Private Dog Training & Cat Behavior Consults

Our private training sessions are held onsite at the AWLA and are by appointment only. We work with dogs AND cats on a range of behaviors, including but not limited to:

Dogs:
– Dog reactivity
– Shy/fearful behavior
– Basic manners and cues
– Jumping up and mouthy behavior
– Crate and house training

Cats:
– Litter box issues
– Conflicts with other cats in the home
– Destructive scratchy
– Rough play
– Overstimulation from petting
– Enrichment and reducing boredom

Pricing:

– First private session (90 minutes): $100
– Additional sessions (45 minutes): $75
– Package of 5 sessions: $350

Please email training@awla.org to speak to our team and make an appointment! 

What you will need for all group and private dog classes:

A semi-tired dog: A short exercise session before class can provide a less excited dog that is more willing to learn! A brisk walk or some play sessions at home will burn off some excess energy and help your focus in class.

A hungry dog: By skipping your dog’s morning meal or at least cutting it in half, you will increase the chance that they will work for food rewards and eliminate the chance of weight gain from the extra treats.

Rewards: We will primarily use food rewards, but feel free to also bring your dog’s favorite toy to use as a reward. Treats should be cut to about the size of your smallest fingernail. Small, soft, and stinky works best for learning around distractions!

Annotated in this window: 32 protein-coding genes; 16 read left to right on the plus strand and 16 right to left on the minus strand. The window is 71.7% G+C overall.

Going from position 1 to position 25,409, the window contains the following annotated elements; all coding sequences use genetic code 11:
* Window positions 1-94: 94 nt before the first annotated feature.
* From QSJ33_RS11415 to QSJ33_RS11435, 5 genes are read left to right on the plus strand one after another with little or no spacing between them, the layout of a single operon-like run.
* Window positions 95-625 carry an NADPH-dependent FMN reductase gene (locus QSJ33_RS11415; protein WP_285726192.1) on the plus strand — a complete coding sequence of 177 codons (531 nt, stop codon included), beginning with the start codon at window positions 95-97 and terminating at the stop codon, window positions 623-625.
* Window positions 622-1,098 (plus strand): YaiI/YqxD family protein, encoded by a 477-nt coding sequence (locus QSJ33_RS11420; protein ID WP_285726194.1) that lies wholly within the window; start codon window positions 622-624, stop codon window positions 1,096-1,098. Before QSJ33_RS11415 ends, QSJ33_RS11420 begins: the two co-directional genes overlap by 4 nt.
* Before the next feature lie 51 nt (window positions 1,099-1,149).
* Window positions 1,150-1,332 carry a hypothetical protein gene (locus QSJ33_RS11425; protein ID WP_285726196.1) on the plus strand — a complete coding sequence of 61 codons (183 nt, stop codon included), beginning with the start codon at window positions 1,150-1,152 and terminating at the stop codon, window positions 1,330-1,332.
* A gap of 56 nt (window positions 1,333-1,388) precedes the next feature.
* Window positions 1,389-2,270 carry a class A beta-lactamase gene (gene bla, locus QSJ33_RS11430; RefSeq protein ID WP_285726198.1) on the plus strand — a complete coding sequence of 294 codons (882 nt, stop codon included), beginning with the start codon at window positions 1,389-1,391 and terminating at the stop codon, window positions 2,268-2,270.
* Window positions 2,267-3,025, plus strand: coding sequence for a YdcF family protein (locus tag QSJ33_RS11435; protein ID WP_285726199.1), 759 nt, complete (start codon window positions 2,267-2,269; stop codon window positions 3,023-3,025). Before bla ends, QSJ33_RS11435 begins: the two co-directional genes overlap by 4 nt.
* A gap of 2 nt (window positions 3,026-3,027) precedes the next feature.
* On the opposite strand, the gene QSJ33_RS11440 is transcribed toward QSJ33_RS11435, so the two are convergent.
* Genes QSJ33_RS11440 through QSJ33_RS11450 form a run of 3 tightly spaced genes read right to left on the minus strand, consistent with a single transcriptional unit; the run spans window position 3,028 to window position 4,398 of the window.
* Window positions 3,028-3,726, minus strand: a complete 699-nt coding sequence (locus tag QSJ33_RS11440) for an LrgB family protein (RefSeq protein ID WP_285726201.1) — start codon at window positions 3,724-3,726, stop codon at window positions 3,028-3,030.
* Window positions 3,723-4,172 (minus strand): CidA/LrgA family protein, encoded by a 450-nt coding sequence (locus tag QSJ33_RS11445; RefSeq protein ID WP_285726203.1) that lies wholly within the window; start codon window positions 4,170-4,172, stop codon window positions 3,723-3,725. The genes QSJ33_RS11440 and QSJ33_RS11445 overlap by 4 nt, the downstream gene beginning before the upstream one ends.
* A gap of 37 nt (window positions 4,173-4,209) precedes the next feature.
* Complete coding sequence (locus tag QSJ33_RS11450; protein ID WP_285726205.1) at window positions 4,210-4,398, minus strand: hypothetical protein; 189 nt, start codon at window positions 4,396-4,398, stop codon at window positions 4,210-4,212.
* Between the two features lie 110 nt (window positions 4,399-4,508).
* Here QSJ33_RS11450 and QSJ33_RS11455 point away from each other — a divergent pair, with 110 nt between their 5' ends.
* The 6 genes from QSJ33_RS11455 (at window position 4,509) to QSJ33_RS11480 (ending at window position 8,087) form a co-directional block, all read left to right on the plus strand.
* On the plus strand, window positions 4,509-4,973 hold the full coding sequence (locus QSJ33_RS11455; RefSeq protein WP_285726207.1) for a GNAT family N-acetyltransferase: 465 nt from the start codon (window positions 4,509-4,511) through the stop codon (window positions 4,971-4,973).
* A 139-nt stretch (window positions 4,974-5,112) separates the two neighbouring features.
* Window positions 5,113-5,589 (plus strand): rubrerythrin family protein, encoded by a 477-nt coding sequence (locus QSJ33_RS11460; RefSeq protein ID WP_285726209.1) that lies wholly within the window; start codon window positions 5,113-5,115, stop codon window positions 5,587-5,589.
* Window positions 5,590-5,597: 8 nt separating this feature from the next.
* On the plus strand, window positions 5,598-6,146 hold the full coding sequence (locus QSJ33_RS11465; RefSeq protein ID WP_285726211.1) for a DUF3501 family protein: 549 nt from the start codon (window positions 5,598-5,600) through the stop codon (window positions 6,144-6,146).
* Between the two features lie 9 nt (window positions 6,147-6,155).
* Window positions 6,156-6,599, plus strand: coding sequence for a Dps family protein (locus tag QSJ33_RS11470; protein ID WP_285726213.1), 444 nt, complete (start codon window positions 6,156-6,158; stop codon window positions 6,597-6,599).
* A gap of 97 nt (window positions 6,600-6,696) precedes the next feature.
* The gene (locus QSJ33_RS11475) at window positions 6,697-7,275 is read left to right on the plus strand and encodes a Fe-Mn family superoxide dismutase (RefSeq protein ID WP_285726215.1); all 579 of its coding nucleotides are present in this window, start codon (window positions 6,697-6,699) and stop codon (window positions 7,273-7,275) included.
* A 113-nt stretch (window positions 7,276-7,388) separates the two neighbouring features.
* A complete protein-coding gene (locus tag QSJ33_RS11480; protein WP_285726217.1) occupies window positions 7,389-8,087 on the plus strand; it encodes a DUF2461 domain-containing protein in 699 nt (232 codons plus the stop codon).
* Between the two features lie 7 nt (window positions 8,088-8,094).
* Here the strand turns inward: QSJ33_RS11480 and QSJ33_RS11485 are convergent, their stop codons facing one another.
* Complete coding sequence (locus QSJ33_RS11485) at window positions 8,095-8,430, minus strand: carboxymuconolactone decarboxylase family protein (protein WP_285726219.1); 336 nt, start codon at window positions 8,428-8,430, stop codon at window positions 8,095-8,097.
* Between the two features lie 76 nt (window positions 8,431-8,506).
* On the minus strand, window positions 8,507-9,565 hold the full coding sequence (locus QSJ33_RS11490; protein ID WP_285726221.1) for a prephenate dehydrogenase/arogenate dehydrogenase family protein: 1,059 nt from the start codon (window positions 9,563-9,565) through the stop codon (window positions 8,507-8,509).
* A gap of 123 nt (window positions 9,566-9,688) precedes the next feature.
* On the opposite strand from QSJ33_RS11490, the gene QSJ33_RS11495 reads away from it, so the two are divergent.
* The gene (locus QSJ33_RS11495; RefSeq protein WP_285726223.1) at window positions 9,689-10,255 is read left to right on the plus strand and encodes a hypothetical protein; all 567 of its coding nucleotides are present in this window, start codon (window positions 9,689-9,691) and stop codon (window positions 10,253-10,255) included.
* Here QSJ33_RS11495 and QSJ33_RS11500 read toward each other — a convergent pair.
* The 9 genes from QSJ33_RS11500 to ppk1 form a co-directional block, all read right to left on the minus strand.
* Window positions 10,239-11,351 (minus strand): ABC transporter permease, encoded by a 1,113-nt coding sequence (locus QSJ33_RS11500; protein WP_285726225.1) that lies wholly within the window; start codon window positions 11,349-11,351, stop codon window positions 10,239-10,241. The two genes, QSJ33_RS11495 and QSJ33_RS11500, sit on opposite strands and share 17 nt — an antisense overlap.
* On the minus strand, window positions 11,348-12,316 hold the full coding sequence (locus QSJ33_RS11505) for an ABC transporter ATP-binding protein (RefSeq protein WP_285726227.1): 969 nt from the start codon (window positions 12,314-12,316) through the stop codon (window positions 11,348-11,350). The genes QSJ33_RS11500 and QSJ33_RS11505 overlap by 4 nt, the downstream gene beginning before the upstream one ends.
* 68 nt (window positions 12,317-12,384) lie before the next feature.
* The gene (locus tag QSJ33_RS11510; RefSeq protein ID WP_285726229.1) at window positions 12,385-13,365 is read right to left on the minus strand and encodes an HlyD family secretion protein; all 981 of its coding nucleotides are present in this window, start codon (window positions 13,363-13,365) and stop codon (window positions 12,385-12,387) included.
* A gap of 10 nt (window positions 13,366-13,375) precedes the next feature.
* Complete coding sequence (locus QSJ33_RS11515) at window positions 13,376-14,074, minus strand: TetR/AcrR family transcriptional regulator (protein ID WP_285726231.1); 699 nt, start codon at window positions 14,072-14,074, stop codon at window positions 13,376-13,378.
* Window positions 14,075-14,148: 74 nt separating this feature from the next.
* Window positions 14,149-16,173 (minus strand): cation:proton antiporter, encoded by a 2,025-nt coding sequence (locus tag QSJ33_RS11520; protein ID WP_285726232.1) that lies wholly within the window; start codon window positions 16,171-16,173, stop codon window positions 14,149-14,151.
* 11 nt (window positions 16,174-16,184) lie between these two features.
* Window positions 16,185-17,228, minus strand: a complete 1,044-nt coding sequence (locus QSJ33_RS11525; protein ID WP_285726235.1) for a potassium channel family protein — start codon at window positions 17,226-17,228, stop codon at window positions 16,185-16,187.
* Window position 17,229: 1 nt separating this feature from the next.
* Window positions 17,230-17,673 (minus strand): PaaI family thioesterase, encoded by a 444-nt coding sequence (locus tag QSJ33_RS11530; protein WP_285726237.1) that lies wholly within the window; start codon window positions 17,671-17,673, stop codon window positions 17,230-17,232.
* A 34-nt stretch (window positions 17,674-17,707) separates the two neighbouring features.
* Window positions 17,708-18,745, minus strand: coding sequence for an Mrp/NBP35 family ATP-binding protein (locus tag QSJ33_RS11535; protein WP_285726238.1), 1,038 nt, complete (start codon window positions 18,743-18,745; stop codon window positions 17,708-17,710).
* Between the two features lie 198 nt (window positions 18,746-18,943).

A place to put your treats: pockets, training pouch, even a nail apron from Home Depot works. For most exercises, treats will not be out in the open. Remember, we are rewarding our dogs- not bribing them!

A mat to practice on: The mat can teach a dog to perform many cues in a relaxed state because it is a familiar and comfortable place. Ideas for a mat: a bath towel, a piece of carpet, crate mat, etc…

Leash: four- or six-ft for most class work, optional long leash (10-20ft) for stay and recall exercises. For safety NO chain leashes or retractable leashes.

Collar: Properly fitted, can be Martingale style, flat buckle, adjustable, etc.. NO choke chains or prong collars.

Brush: We will be working on handling and calming exercises so dogs learn to enjoy grooming and to calm down after getting excited.

Optional Training Tools: These non-aversive tools do not replace training, but can help the process:

  • Front Clip Harness: Traditional harnesses in which the leash clips on the back of a dog encourage pulling. With a front clip harness, the leash clips across the chest redirecting the dog when they pull, discouraging pulling and making walks more enjoyable!
  • Head Halter: Gives the most control and for some dogs offer a calming effect. However, most dogs need to be desensitized to head halters before taking them to the streets!

PLEASE NOTE:

No human aggressive animals.
The dog must be wearing a properly fitted collar and/or harness with four- to six-ft leash.
No prong or shock collars. No retractable leashes.

AWLA